2017 Evaluation, Research, and Behavior


In addition to Program Performance Benchmarking, members supported data analysis representing 306 program administrators to successfully publish the CEE 2016 Annual Industry Report, creating a consistent and accurate picture of program expenditures, budgets and savings across 50 states, the District of Columbia, and nine Canadian provinces. This was the twelfth consecutive CEE industry report offering members and stakeholders a credible resource demonstrating the size and impact of the DSM industry, as well as historical growth and trends.


Understanding how new program design approaches and evaluation methodologies are implemented are topics of ongoing interest among Evaluation Committee members. An area of growing prominence is attributing benefits to and getting credit from market transformation.

Over the course of 2017, CEE staff, in consultation with several Evaluation Committee members, developed a survey to capture how market transformation programs are used and evaluated by program administrators across the United States and Canada. The survey development process made it clear that the term “market transformation” has broad usage across the industry, but its definition varies from region to region and organization to organization. The Committee’s efforts were not to determine a universal definition of “market transformation programs” distinct from “resource acquisition programs,” but rather to sufficiently frame the definitions so that respondents had a basis upon which they could discuss and learn from each other’s evaluation of market transformation efforts.

The survey primarily focuses on gathering actionable insight into prevailing market intervention strategies, their development, and associated evaluation methodologies, in order to provide members with an understanding of the spectrum of available approaches. Data from this survey is serving as a foundation for information exchange to enable more comprehensive consideration of market transformation strategies and impacts across the membership. Conceivably, the resources developed through this effort could be used by members in bolstering the articulation of program impact with reguators.


Demonstrably false through accepted social science research, many still assume that people make rational energy use decisions to maximize benefits and minimize drawbacks. CEE seeks to help bridge the gap between current use of behavioral techniques that enhance savings from connected technologies and the wide spectrum of what is possible.

For example, innovative technologies with connected capabilities can provide rich and newly detailed energy information to customers, yet ample research demonstrates that information alone is insufficient to change behavior. CEE members share methods for incorporating connected technologies into their programs in a way that accounts for the underlying behavioral tendencies that impact people’s behavior. In 2017, CEE published to the Forum three new case studies that highlight how members have incorporated connected technology and behavioral approaches into pilots and programs, bringing the total number of posted case studies to 17. These case studies provide members with information on how others incorporate behavior insights and tools in combination with connected technologies to improve the effectiveness of their programs.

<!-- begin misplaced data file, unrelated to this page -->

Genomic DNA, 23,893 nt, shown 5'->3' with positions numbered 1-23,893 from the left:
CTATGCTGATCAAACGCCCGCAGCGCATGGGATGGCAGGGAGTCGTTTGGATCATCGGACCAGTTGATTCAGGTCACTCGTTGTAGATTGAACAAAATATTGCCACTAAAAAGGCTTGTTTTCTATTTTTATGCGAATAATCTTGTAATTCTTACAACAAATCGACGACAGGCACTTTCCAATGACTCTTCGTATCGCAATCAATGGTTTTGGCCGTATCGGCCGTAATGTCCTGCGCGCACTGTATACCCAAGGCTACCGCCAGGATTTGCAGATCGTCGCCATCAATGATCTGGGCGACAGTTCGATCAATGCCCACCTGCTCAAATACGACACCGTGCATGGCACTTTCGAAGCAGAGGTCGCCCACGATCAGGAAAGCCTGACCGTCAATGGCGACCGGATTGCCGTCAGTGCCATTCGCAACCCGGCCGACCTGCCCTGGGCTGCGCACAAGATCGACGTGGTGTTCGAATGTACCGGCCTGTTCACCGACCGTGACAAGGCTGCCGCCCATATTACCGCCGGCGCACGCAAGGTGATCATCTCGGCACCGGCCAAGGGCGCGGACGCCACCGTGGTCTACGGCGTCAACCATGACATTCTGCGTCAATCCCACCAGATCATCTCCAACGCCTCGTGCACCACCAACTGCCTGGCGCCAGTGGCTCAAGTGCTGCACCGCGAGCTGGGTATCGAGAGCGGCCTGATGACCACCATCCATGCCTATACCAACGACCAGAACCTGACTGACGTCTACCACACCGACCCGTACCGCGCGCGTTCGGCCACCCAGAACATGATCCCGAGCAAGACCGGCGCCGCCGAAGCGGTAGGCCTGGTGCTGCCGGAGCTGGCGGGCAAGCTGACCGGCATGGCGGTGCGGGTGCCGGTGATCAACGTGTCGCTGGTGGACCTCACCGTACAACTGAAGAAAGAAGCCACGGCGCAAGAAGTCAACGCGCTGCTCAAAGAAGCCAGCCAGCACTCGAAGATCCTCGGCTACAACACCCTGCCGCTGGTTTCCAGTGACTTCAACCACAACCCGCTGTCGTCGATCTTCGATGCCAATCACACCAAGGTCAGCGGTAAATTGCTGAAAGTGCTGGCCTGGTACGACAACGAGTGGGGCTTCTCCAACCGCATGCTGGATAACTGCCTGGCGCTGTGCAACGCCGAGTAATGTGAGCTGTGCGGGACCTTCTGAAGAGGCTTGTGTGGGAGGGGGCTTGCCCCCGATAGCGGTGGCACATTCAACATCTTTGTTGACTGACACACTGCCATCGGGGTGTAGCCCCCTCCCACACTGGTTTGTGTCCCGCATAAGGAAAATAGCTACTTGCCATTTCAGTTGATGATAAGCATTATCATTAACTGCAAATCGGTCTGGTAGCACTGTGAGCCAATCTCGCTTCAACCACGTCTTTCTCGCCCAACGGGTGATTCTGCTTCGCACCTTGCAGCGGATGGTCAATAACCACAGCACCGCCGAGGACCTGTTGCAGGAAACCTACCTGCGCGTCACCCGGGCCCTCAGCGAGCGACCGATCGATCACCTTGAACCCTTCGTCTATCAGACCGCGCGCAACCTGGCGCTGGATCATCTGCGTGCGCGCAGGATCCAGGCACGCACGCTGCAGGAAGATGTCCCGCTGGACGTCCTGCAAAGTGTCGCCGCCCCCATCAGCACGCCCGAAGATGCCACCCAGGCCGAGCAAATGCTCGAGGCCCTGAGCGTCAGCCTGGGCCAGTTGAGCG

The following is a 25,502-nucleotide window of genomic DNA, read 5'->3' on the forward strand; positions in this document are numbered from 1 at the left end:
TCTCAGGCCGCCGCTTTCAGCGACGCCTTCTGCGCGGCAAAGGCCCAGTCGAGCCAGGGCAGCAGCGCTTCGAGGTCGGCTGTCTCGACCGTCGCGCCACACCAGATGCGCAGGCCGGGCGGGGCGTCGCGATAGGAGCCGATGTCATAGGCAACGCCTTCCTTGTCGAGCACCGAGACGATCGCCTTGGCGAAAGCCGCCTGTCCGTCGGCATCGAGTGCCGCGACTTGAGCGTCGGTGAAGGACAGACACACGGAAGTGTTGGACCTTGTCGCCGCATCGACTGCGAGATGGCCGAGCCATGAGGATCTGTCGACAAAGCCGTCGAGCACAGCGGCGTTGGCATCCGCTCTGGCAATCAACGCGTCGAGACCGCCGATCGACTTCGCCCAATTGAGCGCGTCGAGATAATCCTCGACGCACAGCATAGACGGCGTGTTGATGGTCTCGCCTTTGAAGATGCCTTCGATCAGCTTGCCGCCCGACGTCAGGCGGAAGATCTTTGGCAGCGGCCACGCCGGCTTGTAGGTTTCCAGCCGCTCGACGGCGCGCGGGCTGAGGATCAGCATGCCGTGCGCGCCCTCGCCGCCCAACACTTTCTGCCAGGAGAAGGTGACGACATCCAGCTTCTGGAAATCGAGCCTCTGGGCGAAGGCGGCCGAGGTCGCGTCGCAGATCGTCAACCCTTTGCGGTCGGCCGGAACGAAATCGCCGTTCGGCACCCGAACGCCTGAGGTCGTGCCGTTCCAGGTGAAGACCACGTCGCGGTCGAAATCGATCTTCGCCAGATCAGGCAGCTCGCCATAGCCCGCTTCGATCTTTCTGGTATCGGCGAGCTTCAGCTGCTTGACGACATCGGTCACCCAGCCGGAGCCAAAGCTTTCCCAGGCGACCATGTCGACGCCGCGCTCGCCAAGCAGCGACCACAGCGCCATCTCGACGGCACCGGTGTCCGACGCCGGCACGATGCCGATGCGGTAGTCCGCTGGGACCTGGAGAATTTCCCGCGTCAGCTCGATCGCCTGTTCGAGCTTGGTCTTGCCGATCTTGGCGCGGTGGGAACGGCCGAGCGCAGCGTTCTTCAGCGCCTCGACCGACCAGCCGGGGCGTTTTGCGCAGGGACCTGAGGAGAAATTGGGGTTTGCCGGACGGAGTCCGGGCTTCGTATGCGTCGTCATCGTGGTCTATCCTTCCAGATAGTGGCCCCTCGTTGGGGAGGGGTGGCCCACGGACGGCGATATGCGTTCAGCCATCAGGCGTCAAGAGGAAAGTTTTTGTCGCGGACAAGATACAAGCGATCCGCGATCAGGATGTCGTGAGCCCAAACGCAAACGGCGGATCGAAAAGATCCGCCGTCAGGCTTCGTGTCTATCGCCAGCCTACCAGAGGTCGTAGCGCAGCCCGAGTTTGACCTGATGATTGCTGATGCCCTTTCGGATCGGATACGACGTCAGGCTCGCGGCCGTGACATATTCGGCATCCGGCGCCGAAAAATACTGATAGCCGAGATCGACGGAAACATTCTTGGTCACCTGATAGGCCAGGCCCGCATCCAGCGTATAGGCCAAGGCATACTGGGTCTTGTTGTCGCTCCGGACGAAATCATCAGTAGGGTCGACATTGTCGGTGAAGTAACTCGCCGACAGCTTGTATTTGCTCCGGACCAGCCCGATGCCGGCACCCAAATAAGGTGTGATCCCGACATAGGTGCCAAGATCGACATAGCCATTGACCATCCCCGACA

CEE behavior work sheds light on how energy efficiency programs have incorporated both connected technologies and behavioral techniques to date and provides insights on the behavioral approaches that may especially lend themselves to use in connected programs. The 2017 Behavior Program Summary detailing members’ behavioral programs and how they are evaluated includes more than 100 programs each year and is the only annual compilation of energy efficiency behavior programs on such a scale. Key Takeaways from the Program Summary provide highlights of some of the common challenges, successes, and lessons learned.

In 2017, the Behavior Committee compiled behavioral recommendations that were included in the Connected Committee’s draft Communicating Thermostats Specification, which is currently under development. These optional specification criteria provide actionable insights for manufacturers about how new devices can incorporate behavioral social science knowledge to encourage behavior changes that will help communicating thermostats save energy.

A valuable resource is the tracking list of regulatory decisions that impact program administrators’ ability to claim savings from behavior programs updated this year with five new decisions. Relevant decisions are now included for 31 different states and provinces.

Looking ahead, CEE aims to better understand which behavioral insights might be particularly conducive to spurring energy savings for which connected devices, with the goal of opening the door to additional untapped savings.


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